IBM's SoftLayer simplifies server deployment with hourly bare metal servers

IBM EX5 Server
Softlayer's servers are likely to be from parent company, IBM.

Softlayer has started deploying bare metal servers that can be rented by the hour (rather than on a monthly basis), joining a fairly crowded market where Amazon's EC2 competes with a host of webhosting companies (Rackspace, Leaseweb, ServerInt) and even telcos (AT&T's Cloud Architect).

The new servers can be deployed in less than 30 minutes and are charged by the hour. Public outbound bandwidth is charged per GB. Four SKUs are curretly offered and are ideal for a number of tasks ranging from development sandboxing to pure number crunching.

Softlayer's cheapest BM server costs $0.464/hr (about £0.28, AU$0.50) with outbound bandwidth charged at $0.10/GB (about £0.06, AU$0.12). The rented server is a quad-core Intel Xeon 1270 running at 3.4GHz with 8GB of RAM and a 2TB HDD.

The top-of-the-range model - which costs $1.3/hr (about £0.80, AU$1.50)- runs two octo-core Intel Xeon 2650 clocked at 2GHz with 64GB of RAM and a 4TB HDD. The same set up with free 20TB of bandwidth costs $559 per month (about £350, AU$600).

Extreme flexibility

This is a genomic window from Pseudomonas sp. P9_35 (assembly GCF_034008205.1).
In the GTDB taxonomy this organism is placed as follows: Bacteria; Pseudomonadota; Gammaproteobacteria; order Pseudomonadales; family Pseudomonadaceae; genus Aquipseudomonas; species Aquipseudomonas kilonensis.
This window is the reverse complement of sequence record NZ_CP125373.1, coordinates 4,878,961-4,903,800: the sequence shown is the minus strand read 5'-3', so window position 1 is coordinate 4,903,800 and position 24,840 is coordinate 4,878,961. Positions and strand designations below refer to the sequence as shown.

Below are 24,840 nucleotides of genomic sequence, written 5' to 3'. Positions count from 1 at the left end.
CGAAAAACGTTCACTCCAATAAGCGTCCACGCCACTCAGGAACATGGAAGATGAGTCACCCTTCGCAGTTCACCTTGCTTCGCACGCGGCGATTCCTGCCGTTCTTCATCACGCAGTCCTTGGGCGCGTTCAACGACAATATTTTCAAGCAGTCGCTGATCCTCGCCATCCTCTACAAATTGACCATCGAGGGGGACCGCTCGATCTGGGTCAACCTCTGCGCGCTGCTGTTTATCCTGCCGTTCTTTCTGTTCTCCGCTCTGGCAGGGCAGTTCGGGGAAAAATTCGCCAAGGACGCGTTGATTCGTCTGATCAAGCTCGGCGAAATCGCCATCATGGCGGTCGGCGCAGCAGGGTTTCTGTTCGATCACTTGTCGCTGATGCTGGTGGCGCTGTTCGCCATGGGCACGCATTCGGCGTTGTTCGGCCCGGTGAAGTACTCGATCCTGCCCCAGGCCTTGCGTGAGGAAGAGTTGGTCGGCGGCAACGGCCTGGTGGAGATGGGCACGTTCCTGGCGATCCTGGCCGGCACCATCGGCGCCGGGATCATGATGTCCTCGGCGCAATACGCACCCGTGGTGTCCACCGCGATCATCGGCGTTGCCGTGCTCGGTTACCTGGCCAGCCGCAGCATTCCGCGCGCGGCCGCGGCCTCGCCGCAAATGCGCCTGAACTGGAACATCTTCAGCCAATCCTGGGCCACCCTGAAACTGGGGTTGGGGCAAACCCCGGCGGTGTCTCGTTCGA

This means that these hourly bare metal servers are best suited for short, intermittent, light, non-bandwidth intensive tasks. This, as Marc Jones, CTO of SoftLayer puts it, allow "businesses [to] deploy more powerful workloads in the cloud, there is increased demand for performance with even shorter demand cycles."

Anything that lasts more than a couple of weeks or uses more than 5TB of bandwidth would be best performed on a monthly BM server.

These servers are so-called single tenant ones that directly connect to SoftLayer's private global network. They will be deployed in North America, Europe and Asia.

Desire Athow
Managing Editor, TechRadar Pro

Désiré has been musing and writing about technology during a career spanning four decades. He dabbled in website builders and web hosting when DHTML and frames were in vogue and started narrating about the impact of technology on society just before the start of the Y2K hysteria at the turn of the last millennium.